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Fountains Abbey: Location

Fountains Abbey: History
Trials and Tribulations
Strength and Stability
End of Monastic Life

Fountains Abbey: Buildings
Chapter House
Warming House
Day Room
Lay Brothers' Range
Abbots House
Outer Court

Fountains Abbey: Lands

Fountains Abbey: People

Cistercian Life






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The Fountains family


This [Newminster] was the first seed our vine put forth;
this was the first swarm which went from our hive. The
holy seed sprouted in the soil and, being cast as it were
in the lap of fertile earth, grew to a great plant, and from
a few grains there sprang a plentiful harvest.
[‘Foundation history of Fountains’ (Narratio)]

Robert of Newminster
He was modest in demeanour, gentle in company, merciful in judgement and notable for his holy life.
[‘Foundation history of Fountains’ (Narratio), p. 187.]
Robert had been a Benedictine monk of Whitby, but joined the Fountains community soon after its arrival at Skelldale.
Read more about Robert

The Fountains community had stood firm in the face of adversity and weathered the storm to establish deep and enduring roots. Now, some five years after the reformers had fled from St Mary’s, Fountains’ future was secure. The community’s reputation spread, attracting recruits and benefactors who wished to be in some way affiliated to such a praiseworthy abbey. Ralph de Merley, lord of Morpeth, was so impressed that he granted Fountains land on his estate in Northumberland to found another monastery, Newminster [Novum Monasterium]. In the January of 1139, when the necessary buildings had been erected, Fountains sent a colony of its monks under the leadership of Robert, to start a new community at Newminster. The fact that Fountains had the numbers and resources to found Newminster – and the other daughter-houses that soon followed - was testimony to the abbey’s success and commitment to the Cistercian policy of expansion, a tradition strongly upheld by Fountains’ mother-house, Clairvaux, which had fostered a large and wide-spread family. Fountains soon expanded into Lincolnshire, founding daughter-houses at Kirkstead and Louth Park. The two monks of Fountains sent to lead these new communities, Robert of Sewell and Gervase, had been members of the founding community that had fled from St Mary’s in the tumult of 1132.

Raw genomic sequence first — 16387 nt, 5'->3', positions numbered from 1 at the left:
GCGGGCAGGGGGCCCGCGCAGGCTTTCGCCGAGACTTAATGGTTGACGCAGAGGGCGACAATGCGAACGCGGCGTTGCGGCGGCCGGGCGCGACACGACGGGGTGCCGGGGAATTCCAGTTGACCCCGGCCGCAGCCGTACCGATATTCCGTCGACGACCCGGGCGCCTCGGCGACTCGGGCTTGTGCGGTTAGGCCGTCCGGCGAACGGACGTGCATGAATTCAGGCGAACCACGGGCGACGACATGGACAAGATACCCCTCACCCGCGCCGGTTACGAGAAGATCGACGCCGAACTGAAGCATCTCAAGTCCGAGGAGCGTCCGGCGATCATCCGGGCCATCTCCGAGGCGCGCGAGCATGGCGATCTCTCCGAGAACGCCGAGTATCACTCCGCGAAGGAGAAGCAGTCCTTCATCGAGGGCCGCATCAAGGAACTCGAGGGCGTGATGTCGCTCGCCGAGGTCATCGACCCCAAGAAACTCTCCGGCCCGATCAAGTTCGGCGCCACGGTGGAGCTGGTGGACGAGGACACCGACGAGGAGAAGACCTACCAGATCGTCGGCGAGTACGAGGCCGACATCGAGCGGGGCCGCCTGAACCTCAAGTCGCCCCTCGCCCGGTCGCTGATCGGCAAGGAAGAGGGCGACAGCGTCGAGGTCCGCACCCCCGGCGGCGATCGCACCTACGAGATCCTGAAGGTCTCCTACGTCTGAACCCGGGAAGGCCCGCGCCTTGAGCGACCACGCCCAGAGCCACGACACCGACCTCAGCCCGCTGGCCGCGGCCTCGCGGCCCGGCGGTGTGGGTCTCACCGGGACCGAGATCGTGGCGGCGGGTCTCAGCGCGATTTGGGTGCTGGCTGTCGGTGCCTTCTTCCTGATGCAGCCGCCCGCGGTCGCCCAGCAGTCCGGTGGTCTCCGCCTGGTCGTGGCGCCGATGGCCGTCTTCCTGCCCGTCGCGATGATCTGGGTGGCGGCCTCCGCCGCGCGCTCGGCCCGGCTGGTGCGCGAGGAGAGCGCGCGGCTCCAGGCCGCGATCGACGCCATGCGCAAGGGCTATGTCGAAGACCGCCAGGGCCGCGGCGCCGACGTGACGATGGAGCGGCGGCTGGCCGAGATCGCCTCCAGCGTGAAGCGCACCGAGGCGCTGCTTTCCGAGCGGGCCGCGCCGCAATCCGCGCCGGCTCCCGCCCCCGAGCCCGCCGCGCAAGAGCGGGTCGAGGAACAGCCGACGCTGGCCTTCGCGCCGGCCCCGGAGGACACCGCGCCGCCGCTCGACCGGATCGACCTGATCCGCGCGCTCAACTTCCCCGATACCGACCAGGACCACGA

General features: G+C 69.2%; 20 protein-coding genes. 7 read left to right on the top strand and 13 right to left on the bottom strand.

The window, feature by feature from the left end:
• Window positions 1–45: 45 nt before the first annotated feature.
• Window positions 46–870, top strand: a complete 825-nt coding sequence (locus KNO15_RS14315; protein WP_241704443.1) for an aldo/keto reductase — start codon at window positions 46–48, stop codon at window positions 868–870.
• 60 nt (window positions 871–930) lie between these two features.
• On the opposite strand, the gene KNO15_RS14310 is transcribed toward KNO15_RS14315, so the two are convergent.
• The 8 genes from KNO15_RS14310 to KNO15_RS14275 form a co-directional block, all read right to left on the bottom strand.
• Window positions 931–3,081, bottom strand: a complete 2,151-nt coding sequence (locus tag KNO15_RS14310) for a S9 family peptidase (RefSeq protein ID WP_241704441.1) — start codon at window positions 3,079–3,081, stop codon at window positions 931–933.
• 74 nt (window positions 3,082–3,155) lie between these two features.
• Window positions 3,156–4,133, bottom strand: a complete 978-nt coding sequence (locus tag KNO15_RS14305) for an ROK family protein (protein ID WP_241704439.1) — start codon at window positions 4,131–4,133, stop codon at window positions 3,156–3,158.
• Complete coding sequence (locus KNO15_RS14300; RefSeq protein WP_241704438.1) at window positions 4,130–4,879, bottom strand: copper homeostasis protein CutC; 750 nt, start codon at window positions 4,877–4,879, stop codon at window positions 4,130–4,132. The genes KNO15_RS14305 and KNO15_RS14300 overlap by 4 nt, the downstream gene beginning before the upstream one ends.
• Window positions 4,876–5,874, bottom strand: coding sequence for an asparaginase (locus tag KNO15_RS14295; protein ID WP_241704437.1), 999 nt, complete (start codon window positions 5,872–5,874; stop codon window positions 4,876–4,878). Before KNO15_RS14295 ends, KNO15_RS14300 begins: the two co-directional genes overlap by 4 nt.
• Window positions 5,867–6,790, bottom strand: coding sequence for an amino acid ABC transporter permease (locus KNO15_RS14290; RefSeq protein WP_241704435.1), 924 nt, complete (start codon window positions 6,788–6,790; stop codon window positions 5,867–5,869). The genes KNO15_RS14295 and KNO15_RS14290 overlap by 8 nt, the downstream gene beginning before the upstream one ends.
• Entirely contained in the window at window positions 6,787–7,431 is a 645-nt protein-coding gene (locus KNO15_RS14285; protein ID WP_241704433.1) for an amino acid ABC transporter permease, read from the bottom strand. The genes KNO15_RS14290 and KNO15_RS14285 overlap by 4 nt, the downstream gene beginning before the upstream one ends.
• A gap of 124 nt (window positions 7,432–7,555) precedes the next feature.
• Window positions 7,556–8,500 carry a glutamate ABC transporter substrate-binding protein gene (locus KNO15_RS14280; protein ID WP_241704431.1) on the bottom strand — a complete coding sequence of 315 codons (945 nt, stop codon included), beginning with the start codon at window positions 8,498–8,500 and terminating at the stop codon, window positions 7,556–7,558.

The Fountains family tree
© Cistercians in Yorkshire Project
<click to enlarge>
The Fountains family tree

The first book of the foundation history ends with the death of Abbot Richard, described as his ‘falling asleep’. Abbot Richard had seen the Fountains community through difficult times and led them to stability, security and success. He had established the abbey’s renown and was himself highly reputed. Indeed, he greatly impressed Bishop Alberic of Ostia, the papal legate whom he guided around the North of England and Scotland in 1138, and accompanied to Rome. This, however, was to be Richard’s final journey, for he contracted a fever en route and died at Rome, where he was buried in 1139:

[the Lord] took him from his pilgrimage to his home, from
toil to the longed-for rest of God
. (40)

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